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Inside Looking Out: The middle way

Published December 29. 2018 06:40AM

Many philosophers have written about paths to a good life. Let me throw in yet another idea I was given just the other day.

I met a young man named Josh. We had an interesting conversation that went everywhere to nowhere and then to somewhere in between. As our talk traveled down the roads of our lives, Josh offered to share a poem he wrote titled “The Philosophy of the Middle Way.” After reading his words, I came to realize the simple magnificence of his insights that he had gathered from his walks along ocean beaches.

If you get too close to the water, the sand is so wet you will sink in. If you stand too far from the water, the sand is too dry and you will sink in. There is a path on every beach where the sand is neither too wet nor too dry. Here you will find firm footing. Here you will feel polarity. Here you will experience oneness with the universe.

Josh’s poem makes me think about another wise man. Ben Franklin wrote about finding a balance in our lives and standing on firm ground. He gave an example of what can happen when someone hurts our feelings. We get to choose how to respond to the bad words that were said about us. We can fire back with sparks spewing from our lips, but oftentimes, the result of an emotionally charged response leaves us with hot embers inside of us long after the fire of the hurtful comment has burned out. In other words, we sink down into that sand.

“Avoid extremes. Forbear resenting injuries so much as you think they deserve,” wrote Ben.

Avoid extremes. Stay balanced. Find the Middle Way. Franklin also wrote, “Eat not to dullness; drink not to elevation.” Another of his statements of wisdom was, “He that’s content, hath enough. He that complains has too much.” The more we own, the more we have to complain about and the deeper we sink into the sand.

Think about other extremes that hold us down. Never get so busy making a living that you forget to make a life. Find the Middle Way again. Balance work with time away from the job. Working 60-hour weeks might be making money that pays the bills, but never returns the fruits of the labor. Fathers can miss too many moments when their children are growing up; they can be practically strangers to each other by the time dad retires and the kids move out to raise their own families.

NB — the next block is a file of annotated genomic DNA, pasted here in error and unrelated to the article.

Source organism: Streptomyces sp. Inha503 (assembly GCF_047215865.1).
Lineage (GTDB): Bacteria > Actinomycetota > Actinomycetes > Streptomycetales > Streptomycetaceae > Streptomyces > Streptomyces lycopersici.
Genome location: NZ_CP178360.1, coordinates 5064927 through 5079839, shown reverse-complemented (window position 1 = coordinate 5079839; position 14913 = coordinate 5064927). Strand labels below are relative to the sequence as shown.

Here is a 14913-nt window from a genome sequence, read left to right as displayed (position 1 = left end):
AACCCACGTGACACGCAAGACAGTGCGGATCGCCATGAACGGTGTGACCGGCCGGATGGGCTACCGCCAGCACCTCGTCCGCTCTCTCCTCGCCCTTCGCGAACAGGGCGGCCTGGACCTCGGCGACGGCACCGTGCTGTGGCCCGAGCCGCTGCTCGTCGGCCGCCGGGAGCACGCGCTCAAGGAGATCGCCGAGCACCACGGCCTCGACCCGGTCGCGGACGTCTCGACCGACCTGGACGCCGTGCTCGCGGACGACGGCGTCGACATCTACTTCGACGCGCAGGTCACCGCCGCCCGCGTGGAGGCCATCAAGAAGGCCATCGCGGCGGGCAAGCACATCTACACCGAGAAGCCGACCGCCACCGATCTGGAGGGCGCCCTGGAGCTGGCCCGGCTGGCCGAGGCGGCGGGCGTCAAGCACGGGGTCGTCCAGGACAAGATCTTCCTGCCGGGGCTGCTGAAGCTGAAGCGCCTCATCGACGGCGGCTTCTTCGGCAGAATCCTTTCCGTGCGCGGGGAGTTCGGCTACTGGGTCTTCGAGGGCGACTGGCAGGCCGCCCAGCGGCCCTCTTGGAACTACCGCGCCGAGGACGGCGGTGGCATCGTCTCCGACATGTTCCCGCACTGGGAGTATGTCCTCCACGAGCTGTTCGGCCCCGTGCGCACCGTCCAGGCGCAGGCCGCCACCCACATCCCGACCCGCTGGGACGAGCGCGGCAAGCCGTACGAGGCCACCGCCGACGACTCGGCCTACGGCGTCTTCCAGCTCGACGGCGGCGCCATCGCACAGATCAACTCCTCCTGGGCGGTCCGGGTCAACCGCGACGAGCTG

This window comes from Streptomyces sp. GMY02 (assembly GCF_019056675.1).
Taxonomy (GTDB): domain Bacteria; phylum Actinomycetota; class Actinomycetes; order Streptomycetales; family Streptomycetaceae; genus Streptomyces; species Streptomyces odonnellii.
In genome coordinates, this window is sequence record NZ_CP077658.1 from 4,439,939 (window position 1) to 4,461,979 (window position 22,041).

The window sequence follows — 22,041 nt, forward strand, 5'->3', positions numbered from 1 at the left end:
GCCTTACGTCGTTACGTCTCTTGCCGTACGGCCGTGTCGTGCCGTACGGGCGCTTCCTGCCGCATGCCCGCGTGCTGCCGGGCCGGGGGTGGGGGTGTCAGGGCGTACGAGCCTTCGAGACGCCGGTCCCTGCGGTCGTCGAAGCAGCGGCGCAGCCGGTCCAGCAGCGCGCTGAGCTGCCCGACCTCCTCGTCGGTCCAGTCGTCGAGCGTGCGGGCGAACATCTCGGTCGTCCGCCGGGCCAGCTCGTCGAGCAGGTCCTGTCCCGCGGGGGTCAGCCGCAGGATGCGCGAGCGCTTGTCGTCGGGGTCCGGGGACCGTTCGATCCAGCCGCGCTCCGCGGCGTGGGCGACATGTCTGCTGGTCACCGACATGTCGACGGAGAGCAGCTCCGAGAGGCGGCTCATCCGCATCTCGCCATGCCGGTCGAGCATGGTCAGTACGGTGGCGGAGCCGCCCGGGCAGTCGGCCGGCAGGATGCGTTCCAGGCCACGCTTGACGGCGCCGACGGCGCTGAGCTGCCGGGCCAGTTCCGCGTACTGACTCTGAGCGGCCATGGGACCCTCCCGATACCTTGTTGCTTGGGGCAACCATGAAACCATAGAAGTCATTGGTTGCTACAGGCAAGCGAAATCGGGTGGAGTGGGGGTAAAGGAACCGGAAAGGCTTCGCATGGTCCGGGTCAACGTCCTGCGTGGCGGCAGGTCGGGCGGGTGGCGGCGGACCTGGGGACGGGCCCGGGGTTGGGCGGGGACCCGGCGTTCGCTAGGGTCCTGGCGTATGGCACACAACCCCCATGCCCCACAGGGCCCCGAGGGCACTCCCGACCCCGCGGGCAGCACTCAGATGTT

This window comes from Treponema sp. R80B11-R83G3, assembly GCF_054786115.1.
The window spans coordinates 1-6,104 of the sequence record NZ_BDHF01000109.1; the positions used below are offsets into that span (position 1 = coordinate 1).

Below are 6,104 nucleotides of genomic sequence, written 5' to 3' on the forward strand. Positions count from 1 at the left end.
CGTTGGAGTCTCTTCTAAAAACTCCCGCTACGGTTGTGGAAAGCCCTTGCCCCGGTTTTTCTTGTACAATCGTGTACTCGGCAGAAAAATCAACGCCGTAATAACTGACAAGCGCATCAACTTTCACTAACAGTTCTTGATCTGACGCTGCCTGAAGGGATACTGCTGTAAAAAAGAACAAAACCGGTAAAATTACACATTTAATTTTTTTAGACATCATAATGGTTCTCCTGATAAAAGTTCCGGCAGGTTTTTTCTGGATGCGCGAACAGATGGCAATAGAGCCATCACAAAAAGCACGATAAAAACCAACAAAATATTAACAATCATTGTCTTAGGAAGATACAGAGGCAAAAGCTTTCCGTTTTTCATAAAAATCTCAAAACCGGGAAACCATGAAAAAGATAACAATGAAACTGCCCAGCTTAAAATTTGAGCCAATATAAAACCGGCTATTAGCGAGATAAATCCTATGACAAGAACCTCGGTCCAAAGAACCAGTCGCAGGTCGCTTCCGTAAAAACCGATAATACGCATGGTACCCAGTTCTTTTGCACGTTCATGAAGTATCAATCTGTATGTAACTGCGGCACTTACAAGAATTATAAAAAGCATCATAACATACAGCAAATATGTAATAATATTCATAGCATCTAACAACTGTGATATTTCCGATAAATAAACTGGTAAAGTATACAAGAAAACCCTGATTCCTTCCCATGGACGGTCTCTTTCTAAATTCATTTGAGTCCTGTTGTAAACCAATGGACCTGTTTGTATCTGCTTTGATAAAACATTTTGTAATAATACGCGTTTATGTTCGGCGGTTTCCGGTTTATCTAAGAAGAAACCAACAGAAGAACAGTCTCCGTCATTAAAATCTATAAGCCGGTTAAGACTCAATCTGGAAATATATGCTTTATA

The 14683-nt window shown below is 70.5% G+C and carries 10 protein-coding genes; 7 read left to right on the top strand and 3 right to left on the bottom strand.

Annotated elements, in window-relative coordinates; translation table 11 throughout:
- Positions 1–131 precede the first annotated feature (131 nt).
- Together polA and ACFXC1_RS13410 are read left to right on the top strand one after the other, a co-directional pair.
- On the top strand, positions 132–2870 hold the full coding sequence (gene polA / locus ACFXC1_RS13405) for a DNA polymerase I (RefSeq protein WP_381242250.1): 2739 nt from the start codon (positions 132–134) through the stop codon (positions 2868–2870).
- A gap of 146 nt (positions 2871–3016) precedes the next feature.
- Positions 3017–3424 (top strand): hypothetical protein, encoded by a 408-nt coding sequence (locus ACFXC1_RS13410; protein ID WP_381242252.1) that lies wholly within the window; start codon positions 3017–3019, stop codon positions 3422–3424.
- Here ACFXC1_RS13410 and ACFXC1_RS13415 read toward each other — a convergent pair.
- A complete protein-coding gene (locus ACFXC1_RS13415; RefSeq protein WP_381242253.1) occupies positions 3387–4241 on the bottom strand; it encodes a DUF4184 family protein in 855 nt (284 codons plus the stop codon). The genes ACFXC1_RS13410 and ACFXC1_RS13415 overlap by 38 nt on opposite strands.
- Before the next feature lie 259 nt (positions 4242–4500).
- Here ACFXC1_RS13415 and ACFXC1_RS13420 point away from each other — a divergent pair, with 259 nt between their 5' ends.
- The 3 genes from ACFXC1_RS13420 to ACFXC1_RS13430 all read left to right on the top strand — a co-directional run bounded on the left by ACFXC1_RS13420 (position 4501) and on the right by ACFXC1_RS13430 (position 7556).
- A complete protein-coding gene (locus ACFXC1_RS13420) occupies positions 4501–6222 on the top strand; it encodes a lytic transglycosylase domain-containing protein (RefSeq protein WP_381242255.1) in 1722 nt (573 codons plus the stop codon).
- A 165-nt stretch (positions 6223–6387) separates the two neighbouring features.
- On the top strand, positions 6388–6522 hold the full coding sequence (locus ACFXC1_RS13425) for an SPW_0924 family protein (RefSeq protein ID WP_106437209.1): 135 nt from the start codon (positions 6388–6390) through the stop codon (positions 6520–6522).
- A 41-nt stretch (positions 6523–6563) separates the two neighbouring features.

“Work and life aren’t separated but rather one integrated journey, and that journey had better include a good balance of passionate and inspirational work, gratitude, self-love, inner awareness, good nutrition, fitness, generosity, service and, yes … a whole lot of fun! If you want to be happy, healthy and wealthy, include all of these in your life — in moderation and in balance,” said Debbie Gisonni, a life adviser. She would agree with Josh’s Philosophy of the Middle Way. Our bodies, she explains, are built to operate in harmony with all of our organs working together. When we cause too much stress on one organ, it can’t help the others and we put our health at risk. Gisonni suggests that our physical and emotional well-being are determined by conscious efforts to spend our time equally nurturing both. Balancing our emotions is crucial to have a good life, too. The highs are blissful but temporary and the lows come and they go.

Just to mention a few other extremes. If every day was Saturday, or if we were always on a vacation, we would stop appreciating these special days. If Christmas came every 25th of the month, the meaning and spirit of the day we now celebrate once a year would be lost in too much routine.

Take a look at what political extremes have done to polarize our country. Republicans want this. Democrats want that. We, the people are stuck in the sand once again, unable to take benefit from either party.

In his poem, Josh talks about being one with the universe. He implies a singular understanding in which we can still be individuals, yet live in a collective world where everyone is respected as human beings and nature is cherished as nourishment for our well-being.

The paths of life we often take keep us stuck in a rut, and we cannot move to where we should go. When we stand on solid ground and walk the Middle Way to keep our balance, we can enjoy in moderation all that life has to offer.

Rich Strack can be reached at

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